Robot Consciousness

The question of the feasibility of robot consciousness plays a central role in Robot Dawn: The Mazzy Nova Chronicles. The question is: Is it possible for a human-made piece of machinery to develop consciousness, i.e., become self-aware? As Descartes said, “Cogito, ergo sum.” (I think, therefore I am.) Is the ability to think the essence of consciousness? To me the answer is no. One definition of the word “thinking” provided by the Oxford Diction of English is:

direct one’s mind towards someone or something; use one’s mind actively to form connected ideas

Both parts of this answer separate the mind from the control of it and also imply that something exists that controls the mind. This controlling function would seem to me to be consciousness. In other words, consciousness exists at a higher and more fundamental level than the mind and its thinking function. That I agree with totally. I would also add that the brain is a physical entity, and that consciousness is elsewhere. Where consciousness resides is the big question of our times and is at the heart of the question concerning the feasibility of robot consciousness and how it might be achieved, if at all.

In my opinion, intelligence is an entirely separate phenomenon from consciousness. The ODE defines intelligence this way:

the ability to acquire and apply knowledge and skills

This is certainly something that a robot can do. Those involved in creating Artificial Intelligence have invented “deep learning” wherein they have designed software so that it can teach itself. But the question remains: Does the robot know it is doing this? Or is the code simply working off of its own programming? Obviously, the only intelligence a robot has came from the intelligence shared by its creator. But according to the precepts of deep learning, the robot can teach itself new tricks without the help of a creator. Still, this seems an iffy proposition when it comes to consciousness.

How can we work our way through this dilemma?

The first test of  this nature came to us in 1950 by way of an English computer scientist named Alan Turing. During WWII he played a pivotal role in breaking the code to the German Enigma machine. The Turning Test is “a test of a machine’s ability to exhibit intelligent behavior equivalent to, or indistinguishable from, that of a human.” But this test only determines whether a machine, in general conversation, can fool an evaluator into believing he/she is talking to a human being. As such, passing the Turning Test is not an indication of consciousness, but only an indication that a machine can mimic human conversation enough to fool an evaluator. The machine need not know what it is doing. This question of whether robots can ever attain consciousness is known as the Hard Problem of Consciousness. And I leave it to the reader to follow the discussion further on the Internet. Of particular interest is the work of Diegene Song, who believes consciousness can never be explained by mathematics and that it is not part of our physical being. He has an interesting video on YouTube titled “The Brain’s Role in Consciousness” that explains his position.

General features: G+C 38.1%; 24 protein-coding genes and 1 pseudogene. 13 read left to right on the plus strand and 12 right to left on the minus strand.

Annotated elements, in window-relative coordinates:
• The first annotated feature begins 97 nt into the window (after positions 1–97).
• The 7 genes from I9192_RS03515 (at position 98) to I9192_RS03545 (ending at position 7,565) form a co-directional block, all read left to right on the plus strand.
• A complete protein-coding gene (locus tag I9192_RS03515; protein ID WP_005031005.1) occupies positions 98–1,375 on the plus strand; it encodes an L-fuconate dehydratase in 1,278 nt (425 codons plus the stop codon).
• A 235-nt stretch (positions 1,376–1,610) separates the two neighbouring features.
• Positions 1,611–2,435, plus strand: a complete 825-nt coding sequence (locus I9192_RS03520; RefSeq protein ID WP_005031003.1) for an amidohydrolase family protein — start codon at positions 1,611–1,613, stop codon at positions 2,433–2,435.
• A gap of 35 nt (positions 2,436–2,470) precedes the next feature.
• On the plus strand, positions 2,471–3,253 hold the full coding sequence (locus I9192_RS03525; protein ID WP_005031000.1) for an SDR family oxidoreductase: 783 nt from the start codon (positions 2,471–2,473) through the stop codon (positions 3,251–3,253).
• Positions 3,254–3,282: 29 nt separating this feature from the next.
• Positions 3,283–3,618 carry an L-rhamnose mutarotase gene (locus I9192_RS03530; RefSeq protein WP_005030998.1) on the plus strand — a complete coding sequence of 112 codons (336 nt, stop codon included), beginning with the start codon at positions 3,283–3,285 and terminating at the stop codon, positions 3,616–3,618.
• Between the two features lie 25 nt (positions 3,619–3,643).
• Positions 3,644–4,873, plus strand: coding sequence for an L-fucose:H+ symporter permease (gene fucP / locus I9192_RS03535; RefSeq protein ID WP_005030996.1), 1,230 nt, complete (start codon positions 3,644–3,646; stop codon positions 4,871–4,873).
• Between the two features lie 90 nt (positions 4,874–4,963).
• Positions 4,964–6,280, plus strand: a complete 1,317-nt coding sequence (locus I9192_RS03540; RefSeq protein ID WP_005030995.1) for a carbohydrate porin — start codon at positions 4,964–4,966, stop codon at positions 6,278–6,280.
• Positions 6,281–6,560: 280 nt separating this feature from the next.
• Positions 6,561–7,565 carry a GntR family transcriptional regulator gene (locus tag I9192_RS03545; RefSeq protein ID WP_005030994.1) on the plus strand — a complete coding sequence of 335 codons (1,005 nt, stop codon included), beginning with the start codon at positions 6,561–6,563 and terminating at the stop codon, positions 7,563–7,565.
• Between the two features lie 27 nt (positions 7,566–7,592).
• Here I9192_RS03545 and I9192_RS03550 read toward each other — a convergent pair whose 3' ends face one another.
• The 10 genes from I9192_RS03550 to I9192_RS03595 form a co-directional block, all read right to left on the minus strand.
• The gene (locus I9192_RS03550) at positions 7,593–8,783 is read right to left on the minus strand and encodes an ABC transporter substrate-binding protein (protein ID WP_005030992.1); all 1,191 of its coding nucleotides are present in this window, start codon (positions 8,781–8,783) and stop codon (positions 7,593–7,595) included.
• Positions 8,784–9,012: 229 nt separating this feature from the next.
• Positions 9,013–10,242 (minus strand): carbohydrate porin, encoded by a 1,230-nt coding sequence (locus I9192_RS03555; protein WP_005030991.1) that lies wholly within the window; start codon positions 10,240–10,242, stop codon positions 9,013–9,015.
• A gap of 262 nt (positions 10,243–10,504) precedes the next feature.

One of the more intriguing aspects of this question comes from quantum physics where human consciousness seems to play a role at the atomic and subatomic level. To get an idea of how this came be, take a look at the video titled What is reality — Quantum Gravity Research on YouTube. Consciousness is first mentioned at the 4:10 time mark.

If you really wish to rigorously interject yourself into the middle of the discussion, you need to understand a little quantum physics. And in particular you will want to come to terms with Schroedinger’s wave equation, the von Neumann–Wigner interpretation of such, and Heisenberg’s uncertainty principle, and entanglement, among many other subjects.

Schroedinger’s Wave Equation

Heisenberg’s Uncertainty Principle

I studied these subjects as an undergraduate at Arizona State University and then again at Stanford University while a graduate student in astronautical engineering. They are difficult subjects when approached mathematically, and that certainly won’t be attempted here. My narrator and characters in Robot Dawn superficially refer to these disciplines in passing, but at no time do they become engrossed in this advanced subject matter. As a matter of fact, understanding the novel as a whole requires no knowledge of these subjects.